The winners of the St. Patrick's party door prizes were Rita Thalmann, Bob Gavin, and Dorothy Coon.
Our meeting adjourned after some humorous Irish stories given by William Wilde.
– Mary Stieve, Secretary
The Shamrock Club of Lafayette County would like to welcome three new members to our club. They are Bea Tooley, Isabel Doyle and Doris Hessling.
Our St. Patrick's Day raffle was very successful with ticket sales at $1146. This money will be used for community scholarship funds and events.
Election of officers was held at our May meeting with all current officers being reelected for a 1-year term. They are:
Canoe Fest at Darlington, June 11-13, will kick off the many parades and events that the Shamrock Club will participate in this year. Other parades that we are scheduled to be in are July 3 at Wiota, July 4 at Shullsburg, July 18 at Twin-O-Rama in Cassville, Sept. 6 Labor Day Parade in Gratiot and Benton, Sept. 25 Pumpkin Fest at Warren, Illinois, and December Christmas Parade in Darlington.
Our young "Irish Dancers" are always a crowd pleaser in the parades. We really appreciate how they take time from their busy schedules to take lessons, practice and perform. Hope you have a fun filled summer. See you at Irish Fest in August.
– Donna Douglas, President
There will be NO Regular Meeting in June, see below for details.
As our deadline for Emerald Reflections is May 10 and our regular May meeting is May 11, I am unable to give you the final results... the following are the Nominees which will be voted on at the regular meeting tomorrow night.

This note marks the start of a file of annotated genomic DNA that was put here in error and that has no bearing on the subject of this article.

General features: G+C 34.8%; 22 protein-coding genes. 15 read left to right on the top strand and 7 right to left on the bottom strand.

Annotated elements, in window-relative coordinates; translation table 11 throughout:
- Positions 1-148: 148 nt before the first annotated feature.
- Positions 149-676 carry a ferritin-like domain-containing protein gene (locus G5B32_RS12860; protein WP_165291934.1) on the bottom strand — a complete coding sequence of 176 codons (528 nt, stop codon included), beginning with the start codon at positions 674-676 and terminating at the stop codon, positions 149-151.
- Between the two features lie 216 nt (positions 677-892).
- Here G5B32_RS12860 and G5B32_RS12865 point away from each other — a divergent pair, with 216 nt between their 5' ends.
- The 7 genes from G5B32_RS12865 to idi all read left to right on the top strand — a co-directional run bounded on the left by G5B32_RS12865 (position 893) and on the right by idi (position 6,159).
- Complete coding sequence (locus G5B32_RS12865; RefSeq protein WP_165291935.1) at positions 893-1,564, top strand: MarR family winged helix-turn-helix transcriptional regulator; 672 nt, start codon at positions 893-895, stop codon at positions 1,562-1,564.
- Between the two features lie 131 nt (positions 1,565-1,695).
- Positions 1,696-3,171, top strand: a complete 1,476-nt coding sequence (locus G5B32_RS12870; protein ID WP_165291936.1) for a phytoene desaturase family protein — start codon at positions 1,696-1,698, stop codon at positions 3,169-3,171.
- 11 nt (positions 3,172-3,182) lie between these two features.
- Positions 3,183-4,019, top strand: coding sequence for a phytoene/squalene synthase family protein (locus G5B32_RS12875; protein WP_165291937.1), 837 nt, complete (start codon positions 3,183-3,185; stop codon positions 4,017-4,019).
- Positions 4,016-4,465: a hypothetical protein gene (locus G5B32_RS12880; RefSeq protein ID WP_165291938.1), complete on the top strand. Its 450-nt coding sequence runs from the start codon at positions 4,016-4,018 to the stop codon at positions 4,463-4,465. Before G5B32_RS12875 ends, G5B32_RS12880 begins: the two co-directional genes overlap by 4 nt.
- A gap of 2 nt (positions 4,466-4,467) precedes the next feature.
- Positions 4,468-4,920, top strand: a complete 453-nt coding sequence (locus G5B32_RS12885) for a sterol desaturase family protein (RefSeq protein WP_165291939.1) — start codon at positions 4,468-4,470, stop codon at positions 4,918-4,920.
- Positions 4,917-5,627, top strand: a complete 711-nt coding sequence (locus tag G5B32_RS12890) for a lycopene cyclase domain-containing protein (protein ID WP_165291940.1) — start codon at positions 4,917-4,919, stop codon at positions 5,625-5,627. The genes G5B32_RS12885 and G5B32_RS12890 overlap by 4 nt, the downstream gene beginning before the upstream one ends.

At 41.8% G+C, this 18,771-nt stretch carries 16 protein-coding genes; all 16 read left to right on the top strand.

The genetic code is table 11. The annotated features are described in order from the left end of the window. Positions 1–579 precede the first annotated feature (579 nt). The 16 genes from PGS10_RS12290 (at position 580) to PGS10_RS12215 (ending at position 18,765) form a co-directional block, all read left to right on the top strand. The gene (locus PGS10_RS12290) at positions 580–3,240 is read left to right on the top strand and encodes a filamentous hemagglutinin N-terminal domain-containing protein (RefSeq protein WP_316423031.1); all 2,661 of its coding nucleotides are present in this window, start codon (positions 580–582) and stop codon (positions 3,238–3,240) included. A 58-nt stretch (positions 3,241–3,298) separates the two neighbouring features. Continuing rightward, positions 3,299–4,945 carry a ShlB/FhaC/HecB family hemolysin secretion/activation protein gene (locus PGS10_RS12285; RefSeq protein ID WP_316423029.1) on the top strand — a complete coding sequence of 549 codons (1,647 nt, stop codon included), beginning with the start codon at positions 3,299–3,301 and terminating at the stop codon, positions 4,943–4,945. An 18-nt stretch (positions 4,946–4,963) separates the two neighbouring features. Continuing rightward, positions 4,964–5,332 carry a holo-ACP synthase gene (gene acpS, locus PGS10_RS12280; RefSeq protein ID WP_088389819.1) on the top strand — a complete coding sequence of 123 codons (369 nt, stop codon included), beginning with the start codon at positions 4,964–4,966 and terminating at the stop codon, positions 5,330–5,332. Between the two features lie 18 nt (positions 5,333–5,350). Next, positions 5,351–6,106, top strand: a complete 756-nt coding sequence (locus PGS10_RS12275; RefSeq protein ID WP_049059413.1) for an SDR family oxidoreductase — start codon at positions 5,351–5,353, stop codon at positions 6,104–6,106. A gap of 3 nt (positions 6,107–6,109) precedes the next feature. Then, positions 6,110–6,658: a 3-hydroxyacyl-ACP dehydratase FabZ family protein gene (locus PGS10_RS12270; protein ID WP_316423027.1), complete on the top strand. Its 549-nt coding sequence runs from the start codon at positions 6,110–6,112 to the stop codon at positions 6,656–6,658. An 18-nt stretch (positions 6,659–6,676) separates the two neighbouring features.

Our Raffle Drawing will also have been held at our May meeting, so at this time next month we will be able to tell you who the lucky person was who won a trip to Ireland!
Barbara Gallenberg and Mary Hearn are busy with plans for a June bus trip to Holy Hill and the surrounding Erin Township in Washington County. Erin Township is where the Irish immigrants settled in the 1800s because of the similarity of the area to their homeland. It is a beautiful and interesting area and I am sure it will be a delightful trip. As soon as the plans are finalized a post card will be sent to the members giving all the details for participation in this tour.
– Margaret Courtney
The May issue listed the Milwaukee meeting entertainment as everything but Dave Rowe. Sorry, Dave. The article on Billy the Kid said that Agnes De Mille choreographed a ballet about him. It should have stated that Aaron Copeland wrote an orchestral piece with Billy as the title character.
Results of the Board of Director's Election from voting at our May 6 meeting:
Together with the continuing Trustees – Bob Hamill and Joe Hughes – and, myself as Past President, this is your Board of Directors for the term of July 1999 through June 2000.